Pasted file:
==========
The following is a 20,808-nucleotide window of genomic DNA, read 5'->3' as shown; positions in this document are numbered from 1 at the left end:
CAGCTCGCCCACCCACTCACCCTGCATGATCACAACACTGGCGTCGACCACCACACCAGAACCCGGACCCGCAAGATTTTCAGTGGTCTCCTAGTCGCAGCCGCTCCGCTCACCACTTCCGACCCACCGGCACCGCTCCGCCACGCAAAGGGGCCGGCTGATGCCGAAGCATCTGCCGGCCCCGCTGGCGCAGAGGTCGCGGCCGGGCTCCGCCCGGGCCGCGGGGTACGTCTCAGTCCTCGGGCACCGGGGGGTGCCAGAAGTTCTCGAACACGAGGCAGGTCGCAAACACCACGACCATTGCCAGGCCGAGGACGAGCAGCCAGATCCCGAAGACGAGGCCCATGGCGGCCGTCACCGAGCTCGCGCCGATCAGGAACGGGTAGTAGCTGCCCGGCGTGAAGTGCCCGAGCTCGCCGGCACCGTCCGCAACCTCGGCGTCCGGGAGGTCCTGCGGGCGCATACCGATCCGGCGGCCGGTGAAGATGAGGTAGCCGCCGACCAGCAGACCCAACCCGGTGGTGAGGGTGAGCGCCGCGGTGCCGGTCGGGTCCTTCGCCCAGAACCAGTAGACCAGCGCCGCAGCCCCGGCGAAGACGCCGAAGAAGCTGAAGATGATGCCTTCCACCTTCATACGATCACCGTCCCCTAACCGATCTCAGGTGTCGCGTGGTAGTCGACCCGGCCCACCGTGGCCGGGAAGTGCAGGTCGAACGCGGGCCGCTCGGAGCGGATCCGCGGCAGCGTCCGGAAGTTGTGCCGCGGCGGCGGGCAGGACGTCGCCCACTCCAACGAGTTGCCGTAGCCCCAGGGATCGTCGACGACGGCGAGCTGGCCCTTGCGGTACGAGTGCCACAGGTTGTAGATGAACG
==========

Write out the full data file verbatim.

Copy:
The following is a 20,808-nucleotide window of genomic DNA, read 5'->3' as shown; positions in this document are numbered from 1 at the left end:
CAGCTCGCCCACCCACTCACCCTGCATGATCACAACACTGGCGTCGACCACCACACCAGAACCCGGACCCGCAAGATTTTCAGTGGTCTCCTAGTCGCAGCCGCTCCGCTCACCACTTCCGACCCACCGGCACCGCTCCGCCACGCAAAGGGGCCGGCTGATGCCGAAGCATCTGCCGGCCCCGCTGGCGCAGAGGTCGCGGCCGGGCTCCGCCCGGGCCGCGGGGTACGTCTCAGTCCTCGGGCACCGGGGGGTGCCAGAAGTTCTCGAACACGAGGCAGGTCGCAAACACCACGACCATTGCCAGGCCGAGGACGAGCAGCCAGATCCCGAAGACGAGGCCCATGGCGGCCGTCACCGAGCTCGCGCCGATCAGGAACGGGTAGTAGCTGCCCGGCGTGAAGTGCCCGAGCTCGCCGGCACCGTCCGCAACCTCGGCGTCCGGGAGGTCCTGCGGGCGCATACCGATCCGGCGGCCGGTGAAGATGAGGTAGCCGCCGACCAGCAGACCCAACCCGGTGGTGAGGGTGAGCGCCGCGGTGCCGGTCGGGTCCTTCGCCCAGAACCAGTAGACCAGCGCCGCAGCCCCGGCGAAGACGCCGAAGAAGCTGAAGATGATGCCTTCCACCTTCATACGATCACCGTCCCCTAACCGATCTCAGGTGTCGCGTGGTAGTCGACCCGGCCCACCGTGGCCGGGAAGTGCAGGTCGAACGCGGGCCGCTCGGAGCGGATCCGCGGCAGCGTCCGGAAGTTGTGCCGCGGCGGCGGGCAGGACGTCGCCCACTCCAACGAGTTGCCGTAGCCCCAGGGATCGTCGACGACGGCGAGCTGGCCCTTGCGGTACGAGTGCCACAGGTTGTAGATGAACG